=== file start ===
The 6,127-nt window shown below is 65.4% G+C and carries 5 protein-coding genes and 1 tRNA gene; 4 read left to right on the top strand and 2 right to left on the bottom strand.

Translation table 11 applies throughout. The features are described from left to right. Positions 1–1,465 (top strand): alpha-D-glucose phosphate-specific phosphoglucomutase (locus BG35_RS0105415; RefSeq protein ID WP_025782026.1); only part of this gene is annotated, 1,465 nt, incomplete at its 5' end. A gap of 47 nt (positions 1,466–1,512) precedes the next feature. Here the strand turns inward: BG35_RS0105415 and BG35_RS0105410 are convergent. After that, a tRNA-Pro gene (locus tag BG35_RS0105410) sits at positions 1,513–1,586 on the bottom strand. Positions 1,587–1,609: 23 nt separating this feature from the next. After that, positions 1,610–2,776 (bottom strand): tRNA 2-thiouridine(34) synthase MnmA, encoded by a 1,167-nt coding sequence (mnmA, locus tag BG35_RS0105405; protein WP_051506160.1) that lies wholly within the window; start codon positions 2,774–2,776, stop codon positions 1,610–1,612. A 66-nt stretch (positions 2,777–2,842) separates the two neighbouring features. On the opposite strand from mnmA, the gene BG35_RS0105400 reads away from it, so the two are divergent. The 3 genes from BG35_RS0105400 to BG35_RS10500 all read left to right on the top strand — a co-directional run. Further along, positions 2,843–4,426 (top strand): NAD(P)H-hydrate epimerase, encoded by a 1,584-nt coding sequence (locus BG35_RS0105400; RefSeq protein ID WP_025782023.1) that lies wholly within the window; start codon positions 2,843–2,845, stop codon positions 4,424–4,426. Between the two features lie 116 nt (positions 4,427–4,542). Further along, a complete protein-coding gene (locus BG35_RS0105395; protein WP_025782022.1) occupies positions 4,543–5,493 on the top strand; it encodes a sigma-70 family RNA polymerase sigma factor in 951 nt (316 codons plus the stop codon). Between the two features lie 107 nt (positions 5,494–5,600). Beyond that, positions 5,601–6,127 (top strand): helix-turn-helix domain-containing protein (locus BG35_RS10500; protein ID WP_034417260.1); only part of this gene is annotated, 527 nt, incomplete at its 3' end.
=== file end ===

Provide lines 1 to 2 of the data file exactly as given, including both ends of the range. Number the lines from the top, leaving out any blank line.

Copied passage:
The 6,127-nt window shown below is 65.4% G+C and carries 5 protein-coding genes and 1 tRNA gene; 4 read left to right on the top strand and 2 right to left on the bottom strand.

Translation table 11 applies throughout. The features are described from left to right. Positions 1–1,465 (top strand): alpha-D-glucose phosphate-specific phosphoglucomutase (locus BG35_RS0105415; RefSeq protein ID WP_025782026.1); only part of this gene is annotated, 1,465 nt, incomplete at its 5' end. A gap of 47 nt (positions 1,466–1,512) precedes the next feature. Here the strand turns inward: BG35_RS0105415 and BG35_RS0105410 are convergent. After that, a tRNA-Pro gene (locus tag BG35_RS0105410) sits at positions 1,513–1,586 on the bottom strand. Positions 1,587–1,609: 23 nt separating this feature from the next. After that, positions 1,610–2,776 (bottom strand): tRNA 2-thiouridine(34) synthase MnmA, encoded by a 1,167-nt coding sequence (mnmA, locus tag BG35_RS0105405; protein WP_051506160.1) that lies wholly within the window; start codon positions 2,774–2,776, stop codon positions 1,610–1,612. A 66-nt stretch (positions 2,777–2,842) separates the two neighbouring features. On the opposite strand from mnmA, the gene BG35_RS0105400 reads away from it, so the two are divergent. The 3 genes from BG35_RS0105400 to BG35_RS10500 all read left to right on the top strand — a co-directional run. Further along, positions 2,843–4,426 (top strand): NAD(P)H-hydrate epimerase, encoded by a 1,584-nt coding sequence (locus BG35_RS0105400; RefSeq protein ID WP_025782023.1) that lies wholly within the window; start codon positions 2,843–2,845, stop codon positions 4,424–4,426. Between the two features lie 116 nt (positions 4,427–4,542). Further along, a complete protein-coding gene (locus BG35_RS0105395; protein WP_025782022.1) occupies positions 4,543–5,493 on the top strand; it encodes a sigma-70 family RNA polymerase sigma factor in 951 nt (316 codons plus the stop codon). Between the two features lie 107 nt (positions 5,494–5,600). Beyond that, positions 5,601–6,127 (top strand): helix-turn-helix domain-containing protein (locus BG35_RS10500; protein ID WP_034417260.1); only part of this gene is annotated, 527 nt, incomplete at its 3' end.